Image: Two police officers patrol a street in Moscow in August 2022. Authorities searched the homes of five journalists on September 8, 2022, over their alleged connection to a former Duma member charged with spreading false information about the Russian army. (AFP/Natalia Kolesnikova)
Paris, September 8, 2022—Russian authorities should stop using investigations into so-called “fake” information about the Russian military to harass journalists, and should let the media work freely, the Committee to Protect Journalists said Thursday.
On Thursday, September 8, authorities searched the homes of at least five journalists in cities across Russia over their alleged connection to Ilya Ponomarev, a former Duma member charged with spreading false information about the army, according to multiple news reports.
“Russian authorities’ harassment of journalists throughout the country over their alleged connections to a man accused of spreading false information about the military is just another example of how the country’s government will jump at any chance to investigate members of the press,” said Carlos Martinez de la Serna, CPJ’s program director, in New York. “Authorities must stop targeting journalists with searches, interrogations, and other forms of harassment, and allow them to work freely.”
On August 21, Ponomarev claimed that a car bombing that killed Darya Dugina, the daughter of one of Russian President Vladimir Putin’s allies, was organized by a group called the National Republican Army, which Ponomarev said aimed to overthrow Putin’s government, according to news reports. Ponomarev, who lives in Ukraine, was charged on August 9 under a Russian law that bans spreading “fakes” about the military.
Convictions under that law impose prison sentences of up to 15 years and fines of up to 5 million rubles (US$82,000).
On Thursday, police in the southern city of Rostov-on-Don searched the home of Bella Nasibyan, a reporter with independent news website RusNews, and took her to the local Center for Combating Extremism for questioning, according to media reports.
Authorities froze her bank accounts earlier than day and later released Nasibyan after naming her as a witness in the case against Ponomarev, according to those sources. CPJ contacted Nasibyan’s outlet via messaging app but did not receive a reply.
Police in the central city of Yekaterinburg also searched the apartment of Vladislav Postnikov, editor-in-chief of the independent Vecherniye Vedomosti newspaper, and seized his electronic devices, according to media reports.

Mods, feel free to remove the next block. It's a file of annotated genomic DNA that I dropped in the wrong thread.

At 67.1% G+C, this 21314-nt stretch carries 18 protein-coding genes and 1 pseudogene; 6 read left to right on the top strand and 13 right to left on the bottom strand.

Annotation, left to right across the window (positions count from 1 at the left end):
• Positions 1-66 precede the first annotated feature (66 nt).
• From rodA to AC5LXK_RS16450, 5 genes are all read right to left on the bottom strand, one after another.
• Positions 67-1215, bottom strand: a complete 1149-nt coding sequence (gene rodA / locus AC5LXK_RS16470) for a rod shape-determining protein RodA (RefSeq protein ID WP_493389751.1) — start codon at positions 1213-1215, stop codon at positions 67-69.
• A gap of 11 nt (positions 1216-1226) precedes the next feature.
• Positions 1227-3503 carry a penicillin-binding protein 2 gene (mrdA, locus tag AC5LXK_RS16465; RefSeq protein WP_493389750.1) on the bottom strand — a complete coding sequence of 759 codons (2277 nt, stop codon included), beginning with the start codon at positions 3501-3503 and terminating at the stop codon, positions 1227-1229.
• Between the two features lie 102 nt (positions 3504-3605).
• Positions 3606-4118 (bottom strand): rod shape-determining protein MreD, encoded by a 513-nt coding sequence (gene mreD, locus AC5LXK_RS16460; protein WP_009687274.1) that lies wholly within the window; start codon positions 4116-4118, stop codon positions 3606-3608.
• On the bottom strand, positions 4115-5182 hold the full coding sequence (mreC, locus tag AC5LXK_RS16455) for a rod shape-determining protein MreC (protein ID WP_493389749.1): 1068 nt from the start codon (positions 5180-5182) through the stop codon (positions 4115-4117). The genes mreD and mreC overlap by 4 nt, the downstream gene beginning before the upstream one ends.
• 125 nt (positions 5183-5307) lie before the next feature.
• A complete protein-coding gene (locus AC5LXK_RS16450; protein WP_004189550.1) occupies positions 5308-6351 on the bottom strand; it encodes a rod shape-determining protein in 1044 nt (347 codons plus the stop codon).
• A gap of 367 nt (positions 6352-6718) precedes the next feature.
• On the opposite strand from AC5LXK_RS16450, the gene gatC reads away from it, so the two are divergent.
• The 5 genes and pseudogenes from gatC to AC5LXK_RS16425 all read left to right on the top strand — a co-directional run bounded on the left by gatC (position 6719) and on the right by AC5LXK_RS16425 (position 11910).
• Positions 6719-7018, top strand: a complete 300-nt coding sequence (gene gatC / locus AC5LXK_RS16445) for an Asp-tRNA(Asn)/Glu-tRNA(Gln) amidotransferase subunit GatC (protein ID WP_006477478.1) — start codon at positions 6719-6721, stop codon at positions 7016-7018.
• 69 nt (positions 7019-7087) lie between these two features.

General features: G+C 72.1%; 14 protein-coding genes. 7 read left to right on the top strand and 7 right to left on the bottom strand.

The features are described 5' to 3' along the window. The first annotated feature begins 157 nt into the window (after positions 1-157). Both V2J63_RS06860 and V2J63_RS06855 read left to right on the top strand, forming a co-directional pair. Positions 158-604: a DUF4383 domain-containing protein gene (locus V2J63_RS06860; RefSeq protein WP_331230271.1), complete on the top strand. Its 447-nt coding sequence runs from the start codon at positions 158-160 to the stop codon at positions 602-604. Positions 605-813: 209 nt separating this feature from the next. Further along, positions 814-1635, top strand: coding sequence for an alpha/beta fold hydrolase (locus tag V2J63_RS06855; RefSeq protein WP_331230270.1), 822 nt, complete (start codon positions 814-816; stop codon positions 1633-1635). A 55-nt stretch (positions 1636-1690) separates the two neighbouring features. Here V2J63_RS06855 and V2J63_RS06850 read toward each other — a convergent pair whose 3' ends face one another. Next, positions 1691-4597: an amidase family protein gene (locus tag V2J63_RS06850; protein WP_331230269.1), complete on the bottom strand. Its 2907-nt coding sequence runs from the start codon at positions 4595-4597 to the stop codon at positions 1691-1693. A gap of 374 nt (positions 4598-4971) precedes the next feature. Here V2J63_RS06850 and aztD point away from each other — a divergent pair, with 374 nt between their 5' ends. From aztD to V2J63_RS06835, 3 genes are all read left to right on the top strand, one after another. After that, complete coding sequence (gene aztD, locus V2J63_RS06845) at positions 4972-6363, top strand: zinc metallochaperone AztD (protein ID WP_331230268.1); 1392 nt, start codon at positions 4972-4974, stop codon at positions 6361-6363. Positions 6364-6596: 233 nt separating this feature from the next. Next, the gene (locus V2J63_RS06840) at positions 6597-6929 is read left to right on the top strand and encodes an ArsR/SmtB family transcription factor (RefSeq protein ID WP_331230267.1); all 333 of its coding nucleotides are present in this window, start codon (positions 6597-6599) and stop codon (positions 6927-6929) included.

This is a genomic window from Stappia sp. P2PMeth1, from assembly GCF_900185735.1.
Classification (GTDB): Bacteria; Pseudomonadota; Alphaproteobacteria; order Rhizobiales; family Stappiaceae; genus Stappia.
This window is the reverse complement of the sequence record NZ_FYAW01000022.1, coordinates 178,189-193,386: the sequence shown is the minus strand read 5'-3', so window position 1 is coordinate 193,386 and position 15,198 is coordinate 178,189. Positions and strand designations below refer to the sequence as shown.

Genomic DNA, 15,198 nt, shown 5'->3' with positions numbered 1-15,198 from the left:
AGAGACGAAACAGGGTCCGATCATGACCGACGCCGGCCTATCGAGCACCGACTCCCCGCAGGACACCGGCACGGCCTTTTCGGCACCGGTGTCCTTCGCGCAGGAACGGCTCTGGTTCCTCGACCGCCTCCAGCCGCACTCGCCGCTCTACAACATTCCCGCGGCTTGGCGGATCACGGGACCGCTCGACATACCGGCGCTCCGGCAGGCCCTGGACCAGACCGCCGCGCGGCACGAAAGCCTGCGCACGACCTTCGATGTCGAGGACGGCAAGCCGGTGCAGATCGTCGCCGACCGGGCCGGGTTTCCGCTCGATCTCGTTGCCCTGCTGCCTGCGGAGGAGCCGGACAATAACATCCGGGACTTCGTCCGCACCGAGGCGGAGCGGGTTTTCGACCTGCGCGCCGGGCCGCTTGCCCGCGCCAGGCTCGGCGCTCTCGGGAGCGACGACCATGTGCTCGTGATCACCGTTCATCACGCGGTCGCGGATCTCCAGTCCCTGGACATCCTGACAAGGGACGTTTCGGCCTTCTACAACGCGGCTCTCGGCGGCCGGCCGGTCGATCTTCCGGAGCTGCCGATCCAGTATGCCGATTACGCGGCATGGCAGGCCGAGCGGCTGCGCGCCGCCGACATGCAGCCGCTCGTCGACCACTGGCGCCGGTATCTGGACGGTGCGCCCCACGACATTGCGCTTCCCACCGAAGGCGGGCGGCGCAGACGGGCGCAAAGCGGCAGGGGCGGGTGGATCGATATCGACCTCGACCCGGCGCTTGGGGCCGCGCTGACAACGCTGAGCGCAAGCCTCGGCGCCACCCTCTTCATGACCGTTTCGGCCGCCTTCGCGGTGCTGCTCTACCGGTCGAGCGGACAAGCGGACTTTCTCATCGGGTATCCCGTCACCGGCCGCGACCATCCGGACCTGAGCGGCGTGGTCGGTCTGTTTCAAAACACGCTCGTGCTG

Postnikov, who was not home during the search, later appeared for questioning at the local Center for Combating Extremism, where authorities said he was also a witness in the Ponomarev case, according to several media reports. CPJ contacted Vecherniye Vedomosti via messaging app but did not receive any reply.
In a copy of authorities’ search warrant published by Vecherniye Vedomosti, investigators alleged that Postnikov gave Ponomarev materials that the ex-Duma member had used “to discredit the Russian army.” In that post, his outlet said that Postnikov was not familiar with Ponomarev and had condemned his statements.
Previously, Vecherniye Vedomosti was fined 150,000 rubles (US$2,415) and 200,000 rubles (US$3,290) for discrediting the Russian army; Postnikov was fined 100,000 rubles (US$1,650) as CPJ documented and media reported.
Also on Thursday, police searched the homes of Ruslan Sukhushin, a photographer, in Moscow; Yulia Glazova, a reporter with news website 86.ru, in the central city of Tyumen; and Viktor Zyryanov, a founder of local independent news website Orlets, in the town of Reutov in the Moscow region, news reports said.
All three were also named as witnesses in Ponomarev’s case, and were released later on Thursday, those reports said, adding that authorities seized technical equipment from Glazova and Sukhushin’s homes.
CPJ emailed Glazova and Orlets for more information on the raids, but did not receive any responses. CPJ was unable to immediately find contact information for Sukhushin.
Russian authorities announced on Thursday that they had taken “investigative action in several Russian regions” against the administrators of February Morning, a news project Ponomarev launched in 2022 on YouTube and Telegram, according to Russian state news agency RIA Novosti.
February Morning editors denied any connection with the five journalists targeted in Thursday’s raids, adding that they supported the journalists and “oppose the repression of independent media.”
“Under the pretext of combating ‘fakes about the army,’ a total cleansing of independent journalism in the regions is taking place,” the outlet said.
Ponomarev tweeted about the searches, writing that Russian authorities were misguided in their search, writing, “If you’re looking for NRA [National Republican Army] cells among regional journalists, you’re even dumber than we thought!”
CPJ was unable to contact the Russian Interior Ministry for comment as its website did not load.